A couple of days ago I wrote an article, testing out two SAPPHIRE Radeon R9 290X Tri-X GPUs in CrossFire, at 3840x2160 - or 4K - or Ultra HD. We had some surprising results, but I thought we could overclock them, and see what we can find.
Firstly - hot DAMN do these Tri-X GPUs overclock! I went from the stock 1040MHz Core, to a huge 1200MHz. As for the RAM: the SAPPHIRE R9 290X Tri-X has some serious overclocking power! We were able to drive it up from 1200MHz all the way through to 1650MHz, completely stable in all of our tests bar one.
This is just completely incredible, as it provides us with an insane 422.4GB/sec of memory bandwidth. This is an all-important step of overclocking, and provides some much needed headroom when we're gaming and testing at an insane 3840x2160.
The overclocked SAPPHIRE Radeon R9 290X Tri-X GPUs did run considerably louder and hotter - which is to be expected with these insane increases in bandwidth and clock speeds. We'll have another article soon which looks at power draw and noise comparing AMD against NVIDIA.
We're still testing them on our Haswell setup, but we're soon moving to a Sandy Bridge-E rig, where we'll re-run the benchmarks we've already run, and are running today. This will be coming in the next month or so, we have nearly everything, we're just waiting on a few more parts.
We'd like to thank Corsair, AMD, GIGABYTE, AMD, Corsair, and InWin for making this all happen - without you, we couldn't have done it. AMD and SAPPHIRE really stepped up here, providing the two SAPPHIRE Radeon R9 290X Tri-X GPUs we're testing, so I'd really like to take the time out and personally thank them - it means a lot to have your support, and we wouldn't be here today without it.
Now I'm sure you want to know the exact specs of the system, so here we go:
- CPU: Intel Core i7 4770K "Haswell" processor w/Corsair H110i cooler
- Motherboard: GIGABYTE Z87X-OC
- GPUs: SAPPHIRE Radeon R9 290X Tri-X (2x)
- RAM: Corsair Vengeance Pro 16GB kit of 2400MHz DDR3
- Storage: 240GB Corsair Neutron GTX and 480GB Corsair Neutron GTX
- Chassis: InWin X-Frame Limited Edition
- PSU: Corsair AX1200i digital PSU
- Software: Windows 7 Ultimate x64
- Drivers: Catalyst 13.12 WHQL
We're using the Seiki Digital SE39UY04 display, which is a 39-inch 4K-capable TV. This means we're running a resolution of 3840x2160, which is truly epic in person. We have a review of this display coming up soon, but for now we have an unboxing and initial impressions you can check out.
DiRT: Showdown had some impressive results, but nothing that surprised me. We saw the minimum FPS on our single R9 290X Tri-X jump from 38.8FPS to 40.7FPS - nothing to write home about. The average FPS jumped from 45.3 to 49.6FPS - edging closer to those magic 60FPS numbers we need.
As for the CrossFire setup, we saw an increase from 66FPS to 70FPS minimum, and an increase form 83FPS to 85.1FPS - overclocking, even to this extreme, didn't really see any benefits to consider the increased heat, noise and power draw.
BioShock: Infinite is our first test with some serious improvements with our overclock. On a single GPU, we see the minimum FPS do nothing - shifting from 14.8FPS to 15FPS - but those average numbers are impressive: 30.6FPS at stock, to 35.4FPS overclocked.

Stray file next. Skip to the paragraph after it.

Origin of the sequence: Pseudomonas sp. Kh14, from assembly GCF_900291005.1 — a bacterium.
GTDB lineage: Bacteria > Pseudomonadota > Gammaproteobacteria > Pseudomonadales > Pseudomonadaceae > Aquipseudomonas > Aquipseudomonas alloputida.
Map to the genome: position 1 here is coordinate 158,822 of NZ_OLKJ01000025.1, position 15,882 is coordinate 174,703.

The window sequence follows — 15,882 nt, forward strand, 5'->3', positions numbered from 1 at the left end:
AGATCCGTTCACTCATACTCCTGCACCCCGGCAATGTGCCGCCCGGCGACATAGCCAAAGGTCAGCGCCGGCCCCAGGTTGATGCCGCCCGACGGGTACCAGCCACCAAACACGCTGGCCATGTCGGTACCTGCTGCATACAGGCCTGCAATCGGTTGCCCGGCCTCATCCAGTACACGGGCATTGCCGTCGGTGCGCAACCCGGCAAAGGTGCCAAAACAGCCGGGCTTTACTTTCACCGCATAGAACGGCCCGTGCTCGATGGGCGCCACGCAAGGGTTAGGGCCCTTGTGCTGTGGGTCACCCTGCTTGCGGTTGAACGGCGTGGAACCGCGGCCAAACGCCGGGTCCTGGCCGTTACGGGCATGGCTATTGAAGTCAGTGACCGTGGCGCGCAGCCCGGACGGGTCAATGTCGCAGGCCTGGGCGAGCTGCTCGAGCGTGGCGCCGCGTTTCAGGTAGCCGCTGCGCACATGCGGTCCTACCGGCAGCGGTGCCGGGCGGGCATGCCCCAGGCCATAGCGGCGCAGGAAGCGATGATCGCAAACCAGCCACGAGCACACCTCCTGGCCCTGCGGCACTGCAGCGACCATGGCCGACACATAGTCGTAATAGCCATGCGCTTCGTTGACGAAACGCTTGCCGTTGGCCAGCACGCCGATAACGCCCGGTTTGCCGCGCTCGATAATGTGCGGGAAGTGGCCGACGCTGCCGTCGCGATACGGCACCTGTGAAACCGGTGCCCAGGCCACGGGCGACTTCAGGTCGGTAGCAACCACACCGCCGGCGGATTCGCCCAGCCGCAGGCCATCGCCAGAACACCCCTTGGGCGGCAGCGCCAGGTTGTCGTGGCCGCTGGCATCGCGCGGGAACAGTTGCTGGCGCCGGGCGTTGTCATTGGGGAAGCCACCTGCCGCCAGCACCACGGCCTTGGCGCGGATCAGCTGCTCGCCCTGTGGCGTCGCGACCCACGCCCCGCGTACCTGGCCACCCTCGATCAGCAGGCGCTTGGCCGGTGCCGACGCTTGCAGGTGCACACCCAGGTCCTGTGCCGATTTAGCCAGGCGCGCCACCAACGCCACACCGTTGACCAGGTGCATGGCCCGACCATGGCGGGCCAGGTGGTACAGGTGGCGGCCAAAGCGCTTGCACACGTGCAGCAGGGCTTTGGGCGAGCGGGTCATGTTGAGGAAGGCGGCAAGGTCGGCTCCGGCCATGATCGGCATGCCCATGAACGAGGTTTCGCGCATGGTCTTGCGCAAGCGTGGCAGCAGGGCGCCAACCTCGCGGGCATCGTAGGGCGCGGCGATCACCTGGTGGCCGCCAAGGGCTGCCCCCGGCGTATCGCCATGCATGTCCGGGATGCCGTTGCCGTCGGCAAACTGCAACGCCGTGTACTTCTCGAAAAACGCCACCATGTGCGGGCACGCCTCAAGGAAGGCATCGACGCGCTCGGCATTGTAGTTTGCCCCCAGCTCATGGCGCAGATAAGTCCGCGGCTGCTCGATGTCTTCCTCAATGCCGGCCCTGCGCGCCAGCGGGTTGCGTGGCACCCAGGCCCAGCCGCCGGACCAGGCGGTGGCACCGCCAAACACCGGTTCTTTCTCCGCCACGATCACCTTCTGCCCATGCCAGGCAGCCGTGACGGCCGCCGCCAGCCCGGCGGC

Turning CrossFire on saw the same 12.5FPS as minimum, but the average FPS climbed from 59.2FPS to 68.6FPS - something I didn't quite expect. Driving 3840x2160 at 68.6FPS in BioShock: Infinite is impressive to say the least.
Sleeping Dogs did not like our overclock - so we could not complete the benchmark with our overclocked GPUs.
Metro: Last Light:
Metro: Last Light is the newest addition to our benchmarking lineup, and wow do we see some improvements. Our single GPU didn't see any improvements, but actually a decrease in minimum FPS from 8.8 to 8.5FPS. But the average FPS jumped from 13.6FPS to 15.4FPS.
Turning on that second card - massive improvements. We jump from 4.5FPS minimum to 7FPS - something to write home about, finally! The average FPS increased by a decent amount, from 22.6FPS to 26.9FPS.
Tomb Raider is another game that didn't see much of an improvement, with the minimum FPS on our single R9 290X Tri-X GPU jumping from 23.8FPS to 26FPS and our average FPS climbed slightly from 29.3FPS to 31.9FPS.
Turning on that second GPU saw some better numbers with our overclock, with out 40.3FPS minimum turning into 44.7FPS and our average FPS not increasing much unfortunately, from 56.5FPS to 58.1FPS.
Hitman: Absolution saw some decent increases with our single GPU, jumping from 38.8FPS to 40.7FPS on a single card - stock and overclocked - while the average FPS jump being impressive from 45.3FPS to 49.6FPS.
The CrossFire setup didn't fare so well, with minimum FPS numbers jumping from 66 to 70FPS, and average numbers not impressing either: 83FPS to 85.1FPS.
Should you overclock your SAPPHIRE Radeon R9 290X Tri-X GPUs? Well, that's a hard question - we aren't seeing huge improvements on our benchmarks, unless you're really pushing the cards. Our Metro: Last Light numbers are impressive, with it being the standout game for the overclocking argument.
I think we're also seeing a drop because games just aren't optimized for the PC anymore. We're throwing two very expensive GPUs at these games, at a resolution the next-gen consoles could only have wet dreams over, and for what? ~10% increase across the board?
If you're wanting to benchmark, or simply squeeze every last MHz out of your GPU - then you really need to consider these GPUs. I can't believe the overclock we experienced with it, being nothing short of astounding.
The next step? Some average FPS numbers in Battlefield 4 and Star Citizen on triple 1440p screens.